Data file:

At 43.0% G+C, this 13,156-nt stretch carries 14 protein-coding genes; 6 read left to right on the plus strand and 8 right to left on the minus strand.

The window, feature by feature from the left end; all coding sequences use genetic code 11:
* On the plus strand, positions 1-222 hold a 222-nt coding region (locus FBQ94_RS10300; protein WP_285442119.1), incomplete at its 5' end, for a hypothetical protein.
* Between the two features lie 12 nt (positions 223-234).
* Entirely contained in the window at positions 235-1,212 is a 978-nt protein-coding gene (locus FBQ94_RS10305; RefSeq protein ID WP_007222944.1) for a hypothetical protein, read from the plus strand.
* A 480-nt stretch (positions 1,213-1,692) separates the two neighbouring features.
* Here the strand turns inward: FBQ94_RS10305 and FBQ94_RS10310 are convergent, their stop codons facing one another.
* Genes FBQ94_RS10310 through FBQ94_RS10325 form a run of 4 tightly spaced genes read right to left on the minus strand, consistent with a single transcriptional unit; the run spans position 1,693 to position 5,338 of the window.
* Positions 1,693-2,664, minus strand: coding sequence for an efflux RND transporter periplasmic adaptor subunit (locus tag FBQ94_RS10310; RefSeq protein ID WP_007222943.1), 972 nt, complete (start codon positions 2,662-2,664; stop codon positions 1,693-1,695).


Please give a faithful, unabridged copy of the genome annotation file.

At 43.0% G+C, this 13,156-nt stretch carries 14 protein-coding genes; 6 read left to right on the plus strand and 8 right to left on the minus strand.

The window, feature by feature from the left end; all coding sequences use genetic code 11:
* On the plus strand, positions 1-222 hold a 222-nt coding region (locus FBQ94_RS10300; protein WP_285442119.1), incomplete at its 5' end, for a hypothetical protein.
* Between the two features lie 12 nt (positions 223-234).
* Entirely contained in the window at positions 235-1,212 is a 978-nt protein-coding gene (locus FBQ94_RS10305; RefSeq protein ID WP_007222944.1) for a hypothetical protein, read from the plus strand.
* A 480-nt stretch (positions 1,213-1,692) separates the two neighbouring features.
* Here the strand turns inward: FBQ94_RS10305 and FBQ94_RS10310 are convergent, their stop codons facing one another.
* Genes FBQ94_RS10310 through FBQ94_RS10325 form a run of 4 tightly spaced genes read right to left on the minus strand, consistent with a single transcriptional unit; the run spans position 1,693 to position 5,338 of the window.
* Positions 1,693-2,664, minus strand: coding sequence for an efflux RND transporter periplasmic adaptor subunit (locus tag FBQ94_RS10310; RefSeq protein ID WP_007222943.1), 972 nt, complete (start codon positions 2,662-2,664; stop codon positions 1,693-1,695).